http://warrenswil.com/2013/08/30/israel-calmly-prepares-for-the-worst/

CONTRARY TO THE IMPRESSION one may get from reading U.S. media, Israelis, while calm, are worried about fallout on them from any U.S.-led strike against Syria.
Israel, alas, is used to violent conflict, both within its borders and in the neighboring countries.
Perhaps this is why the entire country is calm: planning for the worst but hoping for the best.
But, privately, there is alarm.
Speaking exclusively to In the (K)now from his Israel home 04:30 GMT today, David Bedein, a former Philadelphia Bulletin columnist who now runs Behind the news in Israel Web site, made the following startling statement.
“Life as we know it in Israel will not be the same one week from now if [President] Obama launches an attack on Syria.
“If he does, there are 100,000 missiles at [Syrian president Bashar al-Assad’s] disposal that will rain down on Israel.”

WATCH A VIDEO BELOW THE FOLD

BUREAU CHIEF OF THE Israel Resource News Agency, Bedein has had clients such as the Los Angeles Times and other major U.S. media, who’s reporters he assists in their coverage of the Middle East.
The top story at their web site this hour is America’s Impending Defeat in Syria
with the money quote: “… the Obama administration is bluffing.” (emphasis added)

In our conversation Bedein related the following anecdote: When a father meets a son going off to college at this time of year, the father tells the son, “Remember, you can’t get a girl half pregnant.”
“If you understand that,” he said, “you understand the whole problem with Obama.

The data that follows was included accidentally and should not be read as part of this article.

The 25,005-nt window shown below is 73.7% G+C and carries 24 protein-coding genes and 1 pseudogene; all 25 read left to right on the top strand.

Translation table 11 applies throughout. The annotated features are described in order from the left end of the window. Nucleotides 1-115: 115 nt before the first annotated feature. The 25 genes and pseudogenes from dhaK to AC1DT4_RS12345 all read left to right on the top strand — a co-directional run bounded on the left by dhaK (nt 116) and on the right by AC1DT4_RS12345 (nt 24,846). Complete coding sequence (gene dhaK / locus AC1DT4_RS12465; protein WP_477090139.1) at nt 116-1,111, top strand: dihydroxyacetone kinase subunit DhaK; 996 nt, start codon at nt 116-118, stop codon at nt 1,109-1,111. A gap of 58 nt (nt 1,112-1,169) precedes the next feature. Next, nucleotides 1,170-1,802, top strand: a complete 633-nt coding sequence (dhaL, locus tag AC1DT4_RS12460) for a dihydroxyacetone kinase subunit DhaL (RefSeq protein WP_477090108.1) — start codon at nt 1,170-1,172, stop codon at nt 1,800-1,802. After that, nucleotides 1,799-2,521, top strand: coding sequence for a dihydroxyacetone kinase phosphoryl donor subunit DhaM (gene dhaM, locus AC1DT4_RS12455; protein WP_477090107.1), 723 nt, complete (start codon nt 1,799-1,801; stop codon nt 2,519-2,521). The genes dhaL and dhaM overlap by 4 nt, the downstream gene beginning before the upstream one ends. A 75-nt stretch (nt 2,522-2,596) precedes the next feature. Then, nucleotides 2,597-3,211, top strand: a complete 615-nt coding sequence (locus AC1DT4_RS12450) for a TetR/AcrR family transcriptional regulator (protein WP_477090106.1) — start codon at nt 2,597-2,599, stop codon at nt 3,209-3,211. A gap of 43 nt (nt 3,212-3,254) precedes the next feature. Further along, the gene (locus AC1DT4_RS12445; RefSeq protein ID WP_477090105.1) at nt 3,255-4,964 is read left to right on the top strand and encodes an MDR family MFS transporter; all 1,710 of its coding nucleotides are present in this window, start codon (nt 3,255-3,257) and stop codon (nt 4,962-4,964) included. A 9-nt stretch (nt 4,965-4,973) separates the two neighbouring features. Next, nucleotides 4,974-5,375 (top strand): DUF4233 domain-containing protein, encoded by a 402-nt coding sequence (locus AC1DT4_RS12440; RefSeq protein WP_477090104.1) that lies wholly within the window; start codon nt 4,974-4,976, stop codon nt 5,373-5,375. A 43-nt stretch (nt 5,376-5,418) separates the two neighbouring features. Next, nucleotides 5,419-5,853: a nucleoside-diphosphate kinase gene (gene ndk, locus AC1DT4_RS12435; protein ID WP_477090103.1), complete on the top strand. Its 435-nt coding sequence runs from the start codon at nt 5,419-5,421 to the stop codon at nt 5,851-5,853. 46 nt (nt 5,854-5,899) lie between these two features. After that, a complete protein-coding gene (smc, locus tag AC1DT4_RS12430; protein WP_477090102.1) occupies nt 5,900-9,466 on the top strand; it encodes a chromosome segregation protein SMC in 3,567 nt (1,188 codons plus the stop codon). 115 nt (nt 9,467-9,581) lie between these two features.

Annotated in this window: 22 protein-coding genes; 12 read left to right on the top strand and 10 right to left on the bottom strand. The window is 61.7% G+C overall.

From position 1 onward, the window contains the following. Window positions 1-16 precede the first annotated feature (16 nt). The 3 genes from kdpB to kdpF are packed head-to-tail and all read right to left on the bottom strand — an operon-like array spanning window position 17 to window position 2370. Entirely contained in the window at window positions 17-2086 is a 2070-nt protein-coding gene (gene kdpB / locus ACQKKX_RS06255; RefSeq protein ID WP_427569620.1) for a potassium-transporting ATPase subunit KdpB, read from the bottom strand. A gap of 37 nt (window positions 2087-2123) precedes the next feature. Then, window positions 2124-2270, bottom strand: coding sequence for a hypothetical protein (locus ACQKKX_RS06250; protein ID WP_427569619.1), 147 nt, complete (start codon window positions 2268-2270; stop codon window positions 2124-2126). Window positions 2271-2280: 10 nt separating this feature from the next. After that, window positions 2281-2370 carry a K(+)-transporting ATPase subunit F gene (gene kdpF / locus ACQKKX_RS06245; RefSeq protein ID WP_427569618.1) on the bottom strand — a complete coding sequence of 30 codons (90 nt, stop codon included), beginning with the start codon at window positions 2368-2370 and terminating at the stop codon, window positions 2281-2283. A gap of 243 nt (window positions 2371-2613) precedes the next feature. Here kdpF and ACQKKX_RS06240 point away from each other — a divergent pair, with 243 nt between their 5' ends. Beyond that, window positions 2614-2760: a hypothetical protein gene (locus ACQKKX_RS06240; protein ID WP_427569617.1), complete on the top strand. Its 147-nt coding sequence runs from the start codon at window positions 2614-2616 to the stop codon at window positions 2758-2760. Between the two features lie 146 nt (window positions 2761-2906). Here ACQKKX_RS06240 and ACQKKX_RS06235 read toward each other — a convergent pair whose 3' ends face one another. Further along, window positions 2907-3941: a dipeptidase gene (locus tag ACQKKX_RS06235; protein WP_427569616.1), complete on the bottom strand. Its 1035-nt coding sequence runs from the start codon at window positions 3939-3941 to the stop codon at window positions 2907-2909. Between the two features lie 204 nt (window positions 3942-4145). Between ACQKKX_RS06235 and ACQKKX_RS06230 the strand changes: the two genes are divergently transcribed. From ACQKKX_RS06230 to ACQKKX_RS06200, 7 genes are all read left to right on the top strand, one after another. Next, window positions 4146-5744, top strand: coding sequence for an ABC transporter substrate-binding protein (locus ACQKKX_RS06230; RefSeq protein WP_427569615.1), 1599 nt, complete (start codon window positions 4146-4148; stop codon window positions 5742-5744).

“If Obama launches any raid [Assad] will not take it as a warning… he will take it as a violation of his security and sovereignty.”
From outward signs, there is no panic in Israel; more just a resignation that continuation of a 5,000-year-old conflict is inevitable.
As violence spins out of control in Syria and Egypt, the tiny Jewish state surrounded by those who wish to annihilate it, is watching and taking precautions.
That can be gleaned from the Jerusalem Post and a Page One story in the national edition of The New York Times on Thursday.

THE FIRST SENTENCE OF the Jerusalem Post editorial Threatening Israel published Wednesday online is certainly cause for alarm.
“If Damascus is attacked, Tel Aviv will burn,” a Syrian higher-up bristled this week. Israel, in light of such statements, cannot regard the escalating situation up north with the equanimity of a detached observer,” the editorial states.
“There can be no passivity when a coterie of evil powers hurls deadly threats at Israel in the context of a struggle in which it is uninvolved.

“In a fairer existence, this alone ought to have unsettled the international community. But it is futile to expect fair-mindedness where Israel is concerned.”
It is widely believed within Israel that its interests are largely ignored by U.S. policy makers when they weigh how to respond to events in the Arab world. Israelis have good reason to believe this: history has provided much evidence.
The editorial continues:
“This is disconcertingly reminiscent of our traumatic experience during the First Gulf War. Events then were also played out beyond the Israeli context. Nonetheless, Israel suffered repeated heavy missile attacks, including 40 Scud hits. The Iraqi warheads were aimed directly and unmistakably at civilian population centers.”